Sometimes, it seems, our elected officials think they can solve any problem if they just spend enough on it.
Senate Majority Leader Bill Frist recently outlined a federal approach to avian flu. “I’m very hopeful that we will invest $7.1 billion to look at prevention, to look at care, to look at treatment,” he said. “We need to be prepared.”
Dr. Frist is certainly correct about preparedness. It doesn’t take a physician to know that the proverbial ounce of prevention is worth a pound of cure. But while we need to be ready for a possible bird-flu problem, we also shouldn’t neglect less dramatic medical problems that are killing Americans today -- especially those that can be prevented without a massive “investment” from Washington.
For example, hospital infections. They quietly kill some 103,000 patients each year, according to the New York-based Committee to Reduce Infection Deaths. An estimated 2 million patients come down with hospital infections annually.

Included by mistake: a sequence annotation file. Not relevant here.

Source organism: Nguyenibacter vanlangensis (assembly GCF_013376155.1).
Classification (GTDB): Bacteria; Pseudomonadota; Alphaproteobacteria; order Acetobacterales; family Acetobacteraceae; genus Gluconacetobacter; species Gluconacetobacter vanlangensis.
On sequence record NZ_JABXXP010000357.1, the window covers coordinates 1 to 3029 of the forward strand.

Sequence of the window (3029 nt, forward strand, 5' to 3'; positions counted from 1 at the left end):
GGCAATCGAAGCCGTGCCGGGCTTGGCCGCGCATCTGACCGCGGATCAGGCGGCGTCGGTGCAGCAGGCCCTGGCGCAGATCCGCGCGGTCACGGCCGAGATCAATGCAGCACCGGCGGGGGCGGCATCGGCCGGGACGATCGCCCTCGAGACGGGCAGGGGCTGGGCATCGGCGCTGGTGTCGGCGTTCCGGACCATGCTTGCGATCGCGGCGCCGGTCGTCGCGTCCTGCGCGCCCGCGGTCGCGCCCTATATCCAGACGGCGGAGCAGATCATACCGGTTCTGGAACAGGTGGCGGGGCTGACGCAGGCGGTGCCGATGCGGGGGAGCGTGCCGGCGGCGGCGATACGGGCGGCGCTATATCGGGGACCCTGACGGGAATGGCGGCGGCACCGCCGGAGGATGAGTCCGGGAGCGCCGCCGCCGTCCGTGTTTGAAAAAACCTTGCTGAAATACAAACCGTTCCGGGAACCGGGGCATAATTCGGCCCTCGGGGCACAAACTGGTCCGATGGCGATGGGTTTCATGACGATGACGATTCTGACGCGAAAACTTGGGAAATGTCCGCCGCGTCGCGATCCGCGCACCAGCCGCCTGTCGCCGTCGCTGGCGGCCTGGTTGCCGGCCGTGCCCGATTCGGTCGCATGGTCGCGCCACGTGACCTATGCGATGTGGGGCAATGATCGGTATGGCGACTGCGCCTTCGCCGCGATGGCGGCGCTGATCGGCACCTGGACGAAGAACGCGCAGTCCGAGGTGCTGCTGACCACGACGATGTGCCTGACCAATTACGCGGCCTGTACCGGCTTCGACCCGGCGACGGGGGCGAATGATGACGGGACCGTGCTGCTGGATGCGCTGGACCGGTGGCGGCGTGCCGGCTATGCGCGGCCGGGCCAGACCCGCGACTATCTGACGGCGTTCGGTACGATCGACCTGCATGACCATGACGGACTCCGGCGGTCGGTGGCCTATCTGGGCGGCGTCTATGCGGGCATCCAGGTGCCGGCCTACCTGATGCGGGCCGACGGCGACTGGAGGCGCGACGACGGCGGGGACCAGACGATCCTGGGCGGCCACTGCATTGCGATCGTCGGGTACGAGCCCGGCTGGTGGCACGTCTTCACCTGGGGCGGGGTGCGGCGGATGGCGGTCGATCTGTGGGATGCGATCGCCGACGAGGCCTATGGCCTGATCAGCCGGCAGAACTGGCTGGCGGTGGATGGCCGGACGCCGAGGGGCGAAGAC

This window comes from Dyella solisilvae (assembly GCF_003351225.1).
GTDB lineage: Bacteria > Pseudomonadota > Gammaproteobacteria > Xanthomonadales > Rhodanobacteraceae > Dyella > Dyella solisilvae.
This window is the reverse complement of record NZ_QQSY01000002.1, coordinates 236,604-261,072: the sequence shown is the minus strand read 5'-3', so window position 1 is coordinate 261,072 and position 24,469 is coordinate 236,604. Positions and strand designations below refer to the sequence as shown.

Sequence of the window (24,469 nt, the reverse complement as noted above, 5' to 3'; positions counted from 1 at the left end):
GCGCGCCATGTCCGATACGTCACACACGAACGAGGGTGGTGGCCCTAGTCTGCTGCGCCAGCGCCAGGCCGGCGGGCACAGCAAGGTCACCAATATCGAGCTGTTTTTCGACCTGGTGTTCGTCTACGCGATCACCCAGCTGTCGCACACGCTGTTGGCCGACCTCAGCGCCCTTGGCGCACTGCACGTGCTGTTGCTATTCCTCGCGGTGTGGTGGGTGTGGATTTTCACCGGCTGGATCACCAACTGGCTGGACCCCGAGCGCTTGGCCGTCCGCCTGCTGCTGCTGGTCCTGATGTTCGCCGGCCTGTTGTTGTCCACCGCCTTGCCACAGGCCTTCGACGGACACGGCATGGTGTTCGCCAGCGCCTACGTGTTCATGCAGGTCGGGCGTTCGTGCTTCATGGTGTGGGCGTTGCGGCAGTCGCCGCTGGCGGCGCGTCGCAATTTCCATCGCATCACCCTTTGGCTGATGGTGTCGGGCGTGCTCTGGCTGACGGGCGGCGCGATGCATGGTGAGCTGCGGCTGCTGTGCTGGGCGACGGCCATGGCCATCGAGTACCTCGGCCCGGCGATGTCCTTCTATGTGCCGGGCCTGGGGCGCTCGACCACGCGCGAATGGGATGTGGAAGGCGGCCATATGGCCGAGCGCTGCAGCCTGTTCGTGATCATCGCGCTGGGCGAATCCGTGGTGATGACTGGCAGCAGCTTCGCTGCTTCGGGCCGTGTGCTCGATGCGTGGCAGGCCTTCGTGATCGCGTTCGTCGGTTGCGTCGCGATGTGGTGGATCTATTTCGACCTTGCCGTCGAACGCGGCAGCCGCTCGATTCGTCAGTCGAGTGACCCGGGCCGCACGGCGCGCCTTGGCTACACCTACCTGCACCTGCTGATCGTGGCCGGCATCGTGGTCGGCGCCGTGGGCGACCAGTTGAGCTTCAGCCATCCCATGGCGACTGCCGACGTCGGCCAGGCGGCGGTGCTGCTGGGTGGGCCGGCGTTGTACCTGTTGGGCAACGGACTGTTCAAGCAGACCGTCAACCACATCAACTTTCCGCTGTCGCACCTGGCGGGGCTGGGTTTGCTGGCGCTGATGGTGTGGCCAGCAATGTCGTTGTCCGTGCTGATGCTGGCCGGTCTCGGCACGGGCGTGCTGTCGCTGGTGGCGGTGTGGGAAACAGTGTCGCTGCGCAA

In addition to the death toll, there’s also a financial cost. A post-operative infection doubles the cost of a patient’s stay. Staph infections triple the cost. All told, hospital infections add $30 billion to the nation’s annual health bill.
But we don’t need a huge -- and expensive -- government intervention to stamp out this problem. We don’t need new drugs, either. The situation can be greatly improved if medical personal will simply wash their hands before treating patients.
That’s right. The Centers for Disease Control reports that the most effective way to reduce infection is for medical personnel to wash their hands. Yet the CDC reports that, on average, doctors wash their hands only about half the time before treating patients.
Dirty hands carry big risks. Consider a bug called methicillin-resistant Staphylococcus aureus (MRSA). This germ lives on everyone’s skin without causing problems. But if it gets into the bloodstream, it can be deadly. Patients who survive MRSA infection often face additional months in the hospital and even operations to take out diseased tissue.
But again, this infection can be prevented if hospitals insist on simple hygiene.
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